c. Cystoscopy: This procedure involves inserting a slender, lit tube into the urethra to check the inner lining of the urethra and bladder for the signs of cancer. The doctor may also consider collecting the biopsy sample during this procedure.
d. Biopsy: During the biopsy, a small sample of tissues is collected from the suspected area. This sample is further examined under the microscope for the presence of cancer cells. This test plays a pivotal role in receiving a confirmed diagnosis of the disease.
e. Imaging Tests: To diagnose and stage urethral cancers accurately, the doctor may recommend CT scans, MRI scans and other imaging tests. These tests provide the detailed structure of the tumour along with crucial information like the size of the tumour, exact location, its size, its stage, etc.
These imaging tests may be frequently recommended throughout the treatment course in order to determine the patient’s response to the treatment given.
Multiple treatment options are available for the successful management of urethral cancers. The treatments are planned based on various factors like the stage of the disease, its grade, its type, the patient’s age and his/her overall condition.
The treatment plan may contain either one treatment option or a combination of two or more treatment options depending on the severity of the disease.
The commonly recommended treatment approaches for urethral cancer include surgery, chemotherapy and radiation therapy.
a. Active Surveillance: In the case of slow-growing urethral cancers, the doctor may recommend active surveillance, wherein there is no immediate treatment given but the tumour is consistently monitored with regular tests. The treatment may be recommended once the disease starts showing symptoms.
b. Surgery: Surgery is the main line of treatment for urethral cancer, and one or more of the following surgical procedures may be recommended depending on the stage of the disease:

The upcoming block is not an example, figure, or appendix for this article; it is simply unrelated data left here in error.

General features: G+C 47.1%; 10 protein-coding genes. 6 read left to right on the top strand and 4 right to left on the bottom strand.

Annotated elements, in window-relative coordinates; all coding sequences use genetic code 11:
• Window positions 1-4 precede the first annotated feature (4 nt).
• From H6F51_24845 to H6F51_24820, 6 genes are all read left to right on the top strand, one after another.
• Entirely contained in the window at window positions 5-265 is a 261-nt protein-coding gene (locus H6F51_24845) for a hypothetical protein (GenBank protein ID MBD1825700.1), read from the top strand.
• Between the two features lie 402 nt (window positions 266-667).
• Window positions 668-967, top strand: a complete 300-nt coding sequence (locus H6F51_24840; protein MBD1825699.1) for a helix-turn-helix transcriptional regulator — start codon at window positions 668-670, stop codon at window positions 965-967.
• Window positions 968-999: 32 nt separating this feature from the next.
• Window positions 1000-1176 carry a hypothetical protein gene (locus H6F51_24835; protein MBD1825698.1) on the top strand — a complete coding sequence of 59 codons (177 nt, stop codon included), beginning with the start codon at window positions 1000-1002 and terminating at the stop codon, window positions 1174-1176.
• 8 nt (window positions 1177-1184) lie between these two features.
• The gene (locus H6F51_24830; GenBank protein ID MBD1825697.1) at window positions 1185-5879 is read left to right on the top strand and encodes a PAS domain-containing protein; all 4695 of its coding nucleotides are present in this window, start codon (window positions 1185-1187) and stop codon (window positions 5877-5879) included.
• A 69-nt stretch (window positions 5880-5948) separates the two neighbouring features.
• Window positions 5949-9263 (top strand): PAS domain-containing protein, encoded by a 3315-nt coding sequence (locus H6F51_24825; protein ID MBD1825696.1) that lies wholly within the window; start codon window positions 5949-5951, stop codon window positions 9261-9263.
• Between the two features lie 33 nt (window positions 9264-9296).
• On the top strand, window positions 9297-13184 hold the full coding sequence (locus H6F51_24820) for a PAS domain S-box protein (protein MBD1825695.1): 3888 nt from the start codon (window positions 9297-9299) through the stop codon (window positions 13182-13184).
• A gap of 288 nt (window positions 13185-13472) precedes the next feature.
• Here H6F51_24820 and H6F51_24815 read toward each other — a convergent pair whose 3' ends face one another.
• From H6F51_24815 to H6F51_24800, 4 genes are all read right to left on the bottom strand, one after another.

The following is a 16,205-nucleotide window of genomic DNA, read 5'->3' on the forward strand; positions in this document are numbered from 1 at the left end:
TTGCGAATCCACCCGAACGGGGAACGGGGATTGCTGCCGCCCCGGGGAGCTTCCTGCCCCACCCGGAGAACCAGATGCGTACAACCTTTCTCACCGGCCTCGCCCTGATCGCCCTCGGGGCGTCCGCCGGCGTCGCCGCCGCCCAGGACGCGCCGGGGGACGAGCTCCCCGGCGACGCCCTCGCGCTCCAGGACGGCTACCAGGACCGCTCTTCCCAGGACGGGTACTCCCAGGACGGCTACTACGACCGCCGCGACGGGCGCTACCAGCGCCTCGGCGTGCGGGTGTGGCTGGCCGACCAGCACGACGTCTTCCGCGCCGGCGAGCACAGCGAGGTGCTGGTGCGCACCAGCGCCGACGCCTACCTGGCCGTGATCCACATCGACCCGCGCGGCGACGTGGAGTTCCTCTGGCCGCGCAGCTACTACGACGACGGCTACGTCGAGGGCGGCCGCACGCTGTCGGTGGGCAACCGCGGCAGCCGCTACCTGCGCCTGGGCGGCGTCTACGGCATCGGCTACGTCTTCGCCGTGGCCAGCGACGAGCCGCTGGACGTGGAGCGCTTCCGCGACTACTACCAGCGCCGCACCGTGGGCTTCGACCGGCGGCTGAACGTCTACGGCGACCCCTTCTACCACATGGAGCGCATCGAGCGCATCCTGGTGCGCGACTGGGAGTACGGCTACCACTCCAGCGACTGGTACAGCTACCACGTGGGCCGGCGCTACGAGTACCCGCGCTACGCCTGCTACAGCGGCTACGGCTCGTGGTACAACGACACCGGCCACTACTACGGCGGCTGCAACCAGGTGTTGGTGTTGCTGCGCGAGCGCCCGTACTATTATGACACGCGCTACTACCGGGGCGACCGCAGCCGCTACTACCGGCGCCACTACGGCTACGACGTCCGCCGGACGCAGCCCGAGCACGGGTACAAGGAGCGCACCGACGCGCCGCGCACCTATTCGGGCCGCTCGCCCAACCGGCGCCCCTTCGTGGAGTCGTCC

- Open Excision: This procedure removes the tumour with a small portion of healthy tissues surrounding the tumour known as the margin.
- Electro-resection with Fulguration: During this procedure, pulses of electric current are sent through a specialised tool to burn the cancer cells.
- Laser Surgery: During laser surgery, high-energy laser beams (narrow and intense beams of light) are used to destroy cancer cells.
- Lymph Node Dissection: This surgical procedure involves the removal of lymph nodes present in the groin and pelvic region.
- Cystourethrectomy: This procedure is performed to remove the urethra along with the bladder.
- Cystoprostatectomy: This surgical procedure involves the removal of the bladder, perivesical fat, peritoneal covering, prostate gland, vasa deferentia and seminal vesicles. At times, the entire urethra may also be removed during this procedure.
- Anterior Pelvic Exenteration: This procedure is recommended for women diagnosed with urethral cancer that is aggressive and has spread to the nearby lymph nodes. This surgical procedure removes the urethra, bladder, vagina, cervix, uterus and the lower portion of the ureters. This procedure may be followed by the reconstruction of the vagina.
- Penectomy: Among male urethral cancer patients, the doctor may recommend the removal of a portion (partial penectomy) or the entire (radical penectomy) penis. Reconstructive surgery may be performed after this procedure to reconstruct the penis.
If the urethra and bladder are removed, the following surgical procedures may be recommended for storing and passing urine:
- Urinary Diversion: This procedure creates a new path for urine to exit the body when the urethra has been removed.